"Jonathan Strange & Mr. Norrell" has been celebrated as an adult Harry Potter story, but it is more like a flatter and flabbier one. Chapters end with no cliff-hanging urgency, and the book is studded with unremarkable remarks. ...

Somehow, the gargantuan battle for the future of English magic does not become a matter of enormous consequence. But it does become the basis for a brand new fantasy world, an intricate and fully imagined universe of bewitching tricks. Maybe that's enough.
added by Aerrin99 | editNew York Times, Janet Maslin (Sep 14, 2004)
 
Her deftly assumed faux-19th century point of view will beguile cynical adult readers into losing themselves in this entertaining and sophisticated fantasy.
 
Many charmed readers will feel, as I do, that Susanna Clarke has wasted neither her energies nor our many reading hours.
 
Susanna Clarke, who resides in Cambridge, England, has spent the past decade writing the 700-plus pages of this remarkable book. She's a great admirer of Charles Dickens and has produced a work every bit as enjoyable as The Pickwick Papers, with more than a touch of the early Anne Rice thrown in for good measure.
 
"Move over, little Harry. It’s time for some real magic."
 

» Add other authors (13 possible)

Author nameRoleType of authorWork?Status
Susanna Clarkeprimary authorall editionsconfirmed
Bützow, HeleneTranslatorsecondary authorsome editionsconfirmed
Merla, PaolaTranslatorsecondary authorsome editionsconfirmed
Prebble, SimonNarratorsecondary authorsome editionsconfirmed
Rosenberg, PortiaIllustratorsecondary authorsome editionsconfirmed
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Epigraph
He hardly ever spoke of magic, and when he did it was like a history lesson and no one could bear to listen to him.
Dedication
In memory of my brother, Paul Frederick Gunn Clarke, 1961-2000
First words
Some years ago there was in the city of York a society of magicians.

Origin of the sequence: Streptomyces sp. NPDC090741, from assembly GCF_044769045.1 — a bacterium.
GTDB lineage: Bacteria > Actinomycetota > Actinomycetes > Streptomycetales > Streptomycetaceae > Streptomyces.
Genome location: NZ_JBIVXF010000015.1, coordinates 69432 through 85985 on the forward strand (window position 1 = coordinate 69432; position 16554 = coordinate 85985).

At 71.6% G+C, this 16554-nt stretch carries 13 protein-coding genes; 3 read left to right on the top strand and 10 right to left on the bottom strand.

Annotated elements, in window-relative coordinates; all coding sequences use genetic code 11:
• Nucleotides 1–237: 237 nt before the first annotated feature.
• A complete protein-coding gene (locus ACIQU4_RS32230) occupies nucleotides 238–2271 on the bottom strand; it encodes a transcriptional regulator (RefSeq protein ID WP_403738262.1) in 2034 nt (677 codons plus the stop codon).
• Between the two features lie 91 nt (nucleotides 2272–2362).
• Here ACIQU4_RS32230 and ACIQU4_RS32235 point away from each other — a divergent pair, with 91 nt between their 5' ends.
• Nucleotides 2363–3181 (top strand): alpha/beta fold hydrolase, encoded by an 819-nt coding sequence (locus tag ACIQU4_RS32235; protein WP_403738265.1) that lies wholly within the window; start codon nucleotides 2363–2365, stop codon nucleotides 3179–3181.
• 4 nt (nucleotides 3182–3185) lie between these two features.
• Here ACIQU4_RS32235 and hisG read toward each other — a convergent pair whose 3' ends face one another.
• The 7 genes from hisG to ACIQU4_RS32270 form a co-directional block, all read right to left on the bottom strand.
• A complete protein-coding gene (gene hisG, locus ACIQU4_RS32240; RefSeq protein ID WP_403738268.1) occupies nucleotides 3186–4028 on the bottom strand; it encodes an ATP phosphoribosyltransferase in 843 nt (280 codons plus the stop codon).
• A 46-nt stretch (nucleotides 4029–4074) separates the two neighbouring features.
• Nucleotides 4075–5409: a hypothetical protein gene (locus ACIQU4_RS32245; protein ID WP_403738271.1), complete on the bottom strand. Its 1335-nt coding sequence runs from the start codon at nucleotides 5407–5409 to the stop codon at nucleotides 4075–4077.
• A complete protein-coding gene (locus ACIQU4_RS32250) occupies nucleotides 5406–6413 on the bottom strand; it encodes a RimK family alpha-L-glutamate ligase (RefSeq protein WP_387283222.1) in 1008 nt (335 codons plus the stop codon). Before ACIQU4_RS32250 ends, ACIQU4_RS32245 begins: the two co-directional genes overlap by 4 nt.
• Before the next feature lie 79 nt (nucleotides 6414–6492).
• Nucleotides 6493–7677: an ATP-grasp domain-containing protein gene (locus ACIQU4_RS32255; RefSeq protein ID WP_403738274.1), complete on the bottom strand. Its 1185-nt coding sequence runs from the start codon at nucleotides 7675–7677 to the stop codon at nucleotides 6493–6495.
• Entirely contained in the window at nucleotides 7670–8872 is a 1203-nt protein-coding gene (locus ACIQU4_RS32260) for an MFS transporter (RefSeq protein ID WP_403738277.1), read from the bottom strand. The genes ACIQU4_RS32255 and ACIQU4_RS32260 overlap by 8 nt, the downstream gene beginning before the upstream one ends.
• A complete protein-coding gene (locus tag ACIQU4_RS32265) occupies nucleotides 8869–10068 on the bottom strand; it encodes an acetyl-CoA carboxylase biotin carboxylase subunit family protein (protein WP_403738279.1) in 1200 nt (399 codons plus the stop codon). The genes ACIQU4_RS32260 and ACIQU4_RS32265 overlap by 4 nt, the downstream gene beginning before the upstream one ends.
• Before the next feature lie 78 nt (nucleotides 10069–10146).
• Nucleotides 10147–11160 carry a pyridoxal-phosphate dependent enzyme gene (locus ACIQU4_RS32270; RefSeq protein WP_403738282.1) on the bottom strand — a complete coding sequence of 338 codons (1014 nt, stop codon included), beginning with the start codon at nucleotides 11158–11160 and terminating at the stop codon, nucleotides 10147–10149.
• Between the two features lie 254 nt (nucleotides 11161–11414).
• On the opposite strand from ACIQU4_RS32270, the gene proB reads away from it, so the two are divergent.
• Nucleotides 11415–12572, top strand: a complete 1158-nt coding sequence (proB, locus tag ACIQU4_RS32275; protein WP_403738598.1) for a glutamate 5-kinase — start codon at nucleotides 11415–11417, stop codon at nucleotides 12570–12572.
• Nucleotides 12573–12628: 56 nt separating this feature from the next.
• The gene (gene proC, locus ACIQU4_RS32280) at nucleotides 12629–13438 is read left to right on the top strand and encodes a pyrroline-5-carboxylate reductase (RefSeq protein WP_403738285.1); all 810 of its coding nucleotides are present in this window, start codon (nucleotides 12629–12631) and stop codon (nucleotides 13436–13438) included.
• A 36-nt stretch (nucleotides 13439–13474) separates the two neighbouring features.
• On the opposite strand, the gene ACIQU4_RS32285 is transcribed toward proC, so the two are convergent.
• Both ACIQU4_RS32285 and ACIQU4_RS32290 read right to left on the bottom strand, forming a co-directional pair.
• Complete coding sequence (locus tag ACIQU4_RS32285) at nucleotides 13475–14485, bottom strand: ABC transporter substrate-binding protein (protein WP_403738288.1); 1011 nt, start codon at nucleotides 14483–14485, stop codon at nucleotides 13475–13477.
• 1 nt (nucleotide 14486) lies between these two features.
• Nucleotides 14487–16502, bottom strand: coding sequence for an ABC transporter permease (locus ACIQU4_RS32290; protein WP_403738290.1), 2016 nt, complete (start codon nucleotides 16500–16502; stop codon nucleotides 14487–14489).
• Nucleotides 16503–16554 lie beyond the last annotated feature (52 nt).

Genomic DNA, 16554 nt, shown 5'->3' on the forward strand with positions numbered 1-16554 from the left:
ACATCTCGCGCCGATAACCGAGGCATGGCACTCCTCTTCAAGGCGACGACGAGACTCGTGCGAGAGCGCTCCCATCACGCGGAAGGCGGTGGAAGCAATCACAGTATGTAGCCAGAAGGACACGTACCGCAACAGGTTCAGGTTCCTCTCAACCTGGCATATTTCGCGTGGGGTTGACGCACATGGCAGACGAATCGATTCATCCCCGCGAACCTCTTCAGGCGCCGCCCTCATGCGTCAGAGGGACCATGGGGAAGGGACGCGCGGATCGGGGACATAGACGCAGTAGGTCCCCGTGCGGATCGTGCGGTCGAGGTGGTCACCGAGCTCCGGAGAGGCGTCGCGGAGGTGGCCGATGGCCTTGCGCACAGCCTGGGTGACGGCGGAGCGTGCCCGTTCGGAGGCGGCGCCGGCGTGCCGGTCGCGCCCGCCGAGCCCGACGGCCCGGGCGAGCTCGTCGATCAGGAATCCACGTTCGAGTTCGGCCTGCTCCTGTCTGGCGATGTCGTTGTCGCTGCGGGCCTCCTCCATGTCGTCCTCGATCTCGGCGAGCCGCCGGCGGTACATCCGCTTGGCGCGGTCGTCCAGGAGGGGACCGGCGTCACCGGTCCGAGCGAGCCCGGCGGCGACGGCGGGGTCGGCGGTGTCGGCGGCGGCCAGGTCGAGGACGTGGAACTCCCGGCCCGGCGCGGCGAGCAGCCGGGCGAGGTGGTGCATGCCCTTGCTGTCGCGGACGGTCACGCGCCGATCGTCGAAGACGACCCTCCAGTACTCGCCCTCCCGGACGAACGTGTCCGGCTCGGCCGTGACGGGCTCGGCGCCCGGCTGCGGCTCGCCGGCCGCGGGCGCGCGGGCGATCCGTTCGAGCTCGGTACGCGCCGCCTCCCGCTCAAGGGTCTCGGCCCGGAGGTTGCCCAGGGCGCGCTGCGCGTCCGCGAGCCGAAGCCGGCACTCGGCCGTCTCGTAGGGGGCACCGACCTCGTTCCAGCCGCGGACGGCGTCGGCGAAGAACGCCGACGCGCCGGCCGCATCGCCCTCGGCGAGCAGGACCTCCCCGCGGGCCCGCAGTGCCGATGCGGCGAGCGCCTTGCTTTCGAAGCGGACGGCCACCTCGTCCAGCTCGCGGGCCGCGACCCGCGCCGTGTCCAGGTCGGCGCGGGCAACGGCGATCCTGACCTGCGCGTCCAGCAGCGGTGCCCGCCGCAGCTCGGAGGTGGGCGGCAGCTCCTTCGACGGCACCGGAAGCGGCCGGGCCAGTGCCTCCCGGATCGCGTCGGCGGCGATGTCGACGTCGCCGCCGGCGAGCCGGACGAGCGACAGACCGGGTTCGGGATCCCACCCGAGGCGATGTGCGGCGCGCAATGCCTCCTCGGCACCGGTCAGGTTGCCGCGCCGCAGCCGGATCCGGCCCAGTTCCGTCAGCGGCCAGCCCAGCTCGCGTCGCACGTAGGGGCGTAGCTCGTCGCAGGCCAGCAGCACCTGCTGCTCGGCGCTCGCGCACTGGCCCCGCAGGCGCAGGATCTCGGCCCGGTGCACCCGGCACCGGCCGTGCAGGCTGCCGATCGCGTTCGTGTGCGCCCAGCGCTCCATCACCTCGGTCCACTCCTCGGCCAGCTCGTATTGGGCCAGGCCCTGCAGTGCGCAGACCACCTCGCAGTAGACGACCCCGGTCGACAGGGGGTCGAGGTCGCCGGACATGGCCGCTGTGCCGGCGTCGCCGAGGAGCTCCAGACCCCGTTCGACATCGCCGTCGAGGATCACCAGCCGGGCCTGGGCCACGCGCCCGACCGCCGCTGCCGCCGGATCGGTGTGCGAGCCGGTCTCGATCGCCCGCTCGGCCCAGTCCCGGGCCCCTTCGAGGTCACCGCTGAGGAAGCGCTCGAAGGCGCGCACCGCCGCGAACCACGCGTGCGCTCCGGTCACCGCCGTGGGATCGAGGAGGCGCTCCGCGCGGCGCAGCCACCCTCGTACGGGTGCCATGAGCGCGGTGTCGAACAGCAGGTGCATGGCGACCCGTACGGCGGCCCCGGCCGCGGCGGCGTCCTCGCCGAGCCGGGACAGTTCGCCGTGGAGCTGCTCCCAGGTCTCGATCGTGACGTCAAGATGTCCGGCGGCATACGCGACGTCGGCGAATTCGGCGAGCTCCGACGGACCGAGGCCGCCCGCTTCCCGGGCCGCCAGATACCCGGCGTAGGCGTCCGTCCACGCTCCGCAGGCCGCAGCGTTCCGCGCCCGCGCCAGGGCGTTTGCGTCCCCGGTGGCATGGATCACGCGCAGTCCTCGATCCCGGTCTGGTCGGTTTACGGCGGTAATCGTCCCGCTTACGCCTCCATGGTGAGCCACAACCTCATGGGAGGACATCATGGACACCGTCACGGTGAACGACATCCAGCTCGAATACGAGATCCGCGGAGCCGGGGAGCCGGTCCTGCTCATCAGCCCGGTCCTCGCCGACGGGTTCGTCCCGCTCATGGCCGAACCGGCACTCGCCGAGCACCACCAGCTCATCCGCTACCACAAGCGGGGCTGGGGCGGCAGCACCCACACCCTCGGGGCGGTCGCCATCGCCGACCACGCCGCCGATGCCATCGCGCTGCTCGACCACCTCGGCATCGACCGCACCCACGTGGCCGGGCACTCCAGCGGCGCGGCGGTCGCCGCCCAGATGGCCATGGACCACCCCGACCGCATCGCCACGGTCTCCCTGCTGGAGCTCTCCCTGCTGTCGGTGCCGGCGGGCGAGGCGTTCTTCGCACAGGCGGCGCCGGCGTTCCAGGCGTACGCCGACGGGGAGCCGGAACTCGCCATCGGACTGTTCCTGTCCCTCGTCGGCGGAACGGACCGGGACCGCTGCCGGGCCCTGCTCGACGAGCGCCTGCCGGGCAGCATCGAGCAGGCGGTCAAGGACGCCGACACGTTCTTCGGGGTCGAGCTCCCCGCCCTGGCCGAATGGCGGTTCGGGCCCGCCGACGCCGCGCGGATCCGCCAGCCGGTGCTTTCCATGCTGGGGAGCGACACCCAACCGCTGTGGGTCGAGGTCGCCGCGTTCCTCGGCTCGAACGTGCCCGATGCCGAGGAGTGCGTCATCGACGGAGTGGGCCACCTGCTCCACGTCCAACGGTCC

Quotations
At sixteen she spoke -- not only French, Italian & German -- which are part of any lady's commonplace accomplishments -- but all the languages of the civilized (and uncivilized) world. She spoke the language of the Scottish Highlands (which is like singing). She spoke Basque, which is a language which rarely makes any impression upon the brains of any other race, so that a man may hear it as often and as long as he likes, but never afterwards be able to recall a single syllable of it. She even learnt the language of a strange country which, Signor Tosetti had been told, some people believed still existed, although no one in the world could say where it was. (The name of the country was Wales.)
It is also true that that his hair had a reddish tinge and, as everybody knows, no one with red hair can ever truly be said to be handsome.
"Soldiers, I am sorry to say, steal everything." He thought for a moment and then added, "Or at least ours do."
"Can a magician kill a man by magic?" Lord Wellington asked Strange. Strange frowned. He seemed to dislike the question. "I suppose a magician might," he admitted "but a gentleman never could."
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(Click to show. Warning: May contain spoilers.)
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Amazon.com Amazon.com Review (ISBN 0765356155, Mass Market Paperback)

It's 1808 and that Corsican upstart Napoleon is battering the English army and navy. Enter Mr. Norrell, a fusty but ambitious scholar from the Yorkshire countryside and the first practical magician in hundreds of years. What better way to demonstrate his revival of British magic than to change the course of the Napoleonic wars? Susanna Clarke's ingenious first novel, Jonathan Strange & Mr. Norrell, has the cleverness and lightness of touch of the Harry Potter series, but is less a fairy tale of good versus evil than a fantastic comedy of manners, complete with elaborate false footnotes, occasional period spellings, and a dense, lively mythology teeming beneath the narrative. Mr. Norrell moves to London to establish his influence in government circles, devising such powerful illusions as an 11-day blockade of French ports by English ships fabricated from rainwater. But however skillful his magic, his vanity provides an Achilles heel, and the differing ambitions of his more glamorous apprentice, Jonathan Strange, threaten to topple all that Mr. Norrell has achieved. A sparkling debut from Susanna Clarke--and it's not all fairy dust. --Regina Marler

(retrieved from Amazon Mon, 30 Sep 2013 13:49:45 -0400)

(see all 5 descriptions)

In nineteenth-century England, all is going well for rich, reclusive Mr Norell, who has regained some of the power of England's magicians from the past, until a rival magician, Jonathan Strange, appears and becomes Mr Norrell's pupil.

» see all 7 descriptions